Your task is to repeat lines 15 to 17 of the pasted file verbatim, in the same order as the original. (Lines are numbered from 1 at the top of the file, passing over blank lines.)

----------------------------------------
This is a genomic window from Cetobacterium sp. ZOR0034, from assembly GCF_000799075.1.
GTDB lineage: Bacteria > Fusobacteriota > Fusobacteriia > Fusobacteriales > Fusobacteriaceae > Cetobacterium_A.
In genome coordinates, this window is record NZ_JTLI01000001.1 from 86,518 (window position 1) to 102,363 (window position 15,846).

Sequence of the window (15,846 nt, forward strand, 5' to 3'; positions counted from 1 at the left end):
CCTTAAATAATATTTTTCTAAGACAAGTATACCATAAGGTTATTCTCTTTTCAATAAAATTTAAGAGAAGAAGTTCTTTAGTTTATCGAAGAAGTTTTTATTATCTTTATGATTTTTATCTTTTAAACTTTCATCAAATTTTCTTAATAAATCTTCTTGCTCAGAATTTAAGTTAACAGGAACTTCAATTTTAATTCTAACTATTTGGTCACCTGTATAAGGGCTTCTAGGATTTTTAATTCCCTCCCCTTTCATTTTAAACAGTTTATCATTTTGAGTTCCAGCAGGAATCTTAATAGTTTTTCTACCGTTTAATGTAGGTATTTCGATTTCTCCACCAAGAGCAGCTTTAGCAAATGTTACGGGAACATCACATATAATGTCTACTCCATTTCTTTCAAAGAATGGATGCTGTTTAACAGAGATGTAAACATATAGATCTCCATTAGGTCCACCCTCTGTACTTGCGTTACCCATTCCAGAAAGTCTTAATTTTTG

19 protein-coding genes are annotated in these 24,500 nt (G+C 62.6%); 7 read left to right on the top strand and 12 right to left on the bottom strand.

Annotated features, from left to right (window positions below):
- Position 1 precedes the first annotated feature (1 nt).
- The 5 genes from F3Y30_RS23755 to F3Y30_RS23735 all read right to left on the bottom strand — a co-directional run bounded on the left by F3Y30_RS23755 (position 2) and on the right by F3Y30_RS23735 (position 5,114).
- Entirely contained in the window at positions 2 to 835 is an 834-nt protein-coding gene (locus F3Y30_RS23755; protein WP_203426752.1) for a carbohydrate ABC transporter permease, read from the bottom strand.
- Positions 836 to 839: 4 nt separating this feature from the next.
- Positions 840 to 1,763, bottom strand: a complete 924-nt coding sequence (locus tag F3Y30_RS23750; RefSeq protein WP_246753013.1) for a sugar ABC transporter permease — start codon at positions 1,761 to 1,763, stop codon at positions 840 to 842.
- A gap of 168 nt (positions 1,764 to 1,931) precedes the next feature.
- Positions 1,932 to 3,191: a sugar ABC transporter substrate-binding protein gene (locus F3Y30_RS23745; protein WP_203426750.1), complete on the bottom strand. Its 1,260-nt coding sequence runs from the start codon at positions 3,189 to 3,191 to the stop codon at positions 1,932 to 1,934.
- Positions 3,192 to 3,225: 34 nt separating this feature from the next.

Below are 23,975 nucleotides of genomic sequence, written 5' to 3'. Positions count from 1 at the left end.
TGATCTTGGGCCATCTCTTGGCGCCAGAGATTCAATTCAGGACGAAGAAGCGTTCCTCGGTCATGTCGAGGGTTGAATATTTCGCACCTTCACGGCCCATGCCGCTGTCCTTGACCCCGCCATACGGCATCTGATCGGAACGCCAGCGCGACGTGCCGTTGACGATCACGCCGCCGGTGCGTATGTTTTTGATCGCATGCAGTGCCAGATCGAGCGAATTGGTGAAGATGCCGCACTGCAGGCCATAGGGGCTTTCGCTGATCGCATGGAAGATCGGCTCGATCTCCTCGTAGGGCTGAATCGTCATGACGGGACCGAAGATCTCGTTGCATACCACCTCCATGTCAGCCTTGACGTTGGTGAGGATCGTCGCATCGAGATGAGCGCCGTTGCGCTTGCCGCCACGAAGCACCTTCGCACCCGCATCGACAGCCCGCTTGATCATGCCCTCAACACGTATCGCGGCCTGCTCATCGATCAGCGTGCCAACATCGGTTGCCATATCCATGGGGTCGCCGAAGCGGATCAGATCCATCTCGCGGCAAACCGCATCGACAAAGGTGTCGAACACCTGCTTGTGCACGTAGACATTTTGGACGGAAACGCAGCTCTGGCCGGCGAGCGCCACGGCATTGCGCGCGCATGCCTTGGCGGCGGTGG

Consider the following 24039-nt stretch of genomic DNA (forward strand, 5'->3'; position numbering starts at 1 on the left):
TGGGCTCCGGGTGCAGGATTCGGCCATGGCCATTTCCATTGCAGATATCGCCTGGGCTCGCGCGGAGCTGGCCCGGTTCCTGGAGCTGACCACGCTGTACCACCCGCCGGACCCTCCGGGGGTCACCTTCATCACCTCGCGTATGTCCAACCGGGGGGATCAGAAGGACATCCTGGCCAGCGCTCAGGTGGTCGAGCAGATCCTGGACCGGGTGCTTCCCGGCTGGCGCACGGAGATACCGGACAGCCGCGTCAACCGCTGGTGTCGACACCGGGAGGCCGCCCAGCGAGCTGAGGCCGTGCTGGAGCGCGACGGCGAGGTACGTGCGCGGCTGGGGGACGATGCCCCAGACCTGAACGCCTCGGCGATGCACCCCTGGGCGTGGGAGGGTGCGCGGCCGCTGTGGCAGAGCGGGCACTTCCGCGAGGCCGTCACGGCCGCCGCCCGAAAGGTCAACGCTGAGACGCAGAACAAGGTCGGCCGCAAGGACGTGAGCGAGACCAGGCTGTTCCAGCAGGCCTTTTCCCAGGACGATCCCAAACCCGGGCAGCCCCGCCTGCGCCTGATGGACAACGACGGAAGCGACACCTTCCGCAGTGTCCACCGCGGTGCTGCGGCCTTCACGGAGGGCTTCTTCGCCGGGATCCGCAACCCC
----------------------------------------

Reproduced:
- Positions 3,192 to 3,225: 34 nt separating this feature from the next.

Below are 23,975 nucleotides of genomic sequence, written 5' to 3'. Positions count from 1 at the left end.
TGATCTTGGGCCATCTCTTGGCGCCAGAGATTCAATTCAGGACGAAGAAGCGTTCCTCGGTCATGTCGAGGGTTGAATATTTCGCACCTTCACGGCCCATGCCGCTGTCCTTGACCCCGCCATACGGCATCTGATCGGAACGCCAGCGCGACGTGCCGTTGACGATCACGCCGCCGGTGCGTATGTTTTTGATCGCATGCAGTGCCAGATCGAGCGAATTGGTGAAGATGCCGCACTGCAGGCCATAGGGGCTTTCGCTGATCGCATGGAAGATCGGCTCGATCTCCTCGTAGGGCTGAATCGTCATGACGGGACCGAAGATCTCGTTGCATACCACCTCCATGTCAGCCTTGACGTTGGTGAGGATCGTCGCATCGAGATGAGCGCCGTTGCGCTTGCCGCCACGAAGCACCTTCGCACCCGCATCGACAGCCCGCTTGATCATGCCCTCAACACGTATCGCGGCCTGCTCATCGATCAGCGTGCCAACATCGGTTGCCATATCCATGGGGTCGCCGAAGCGGATCAGATCCATCTCGCGGCAAACCGCATCGACAAAGGTGTCGAACACCTGCTTGTGCACGTAGACATTTTGGACGGAAACGCAGCTCTGGCCGGCGAGCGCCACGGCATTGCGCGCGCATGCCTTGGCGGCGGTGG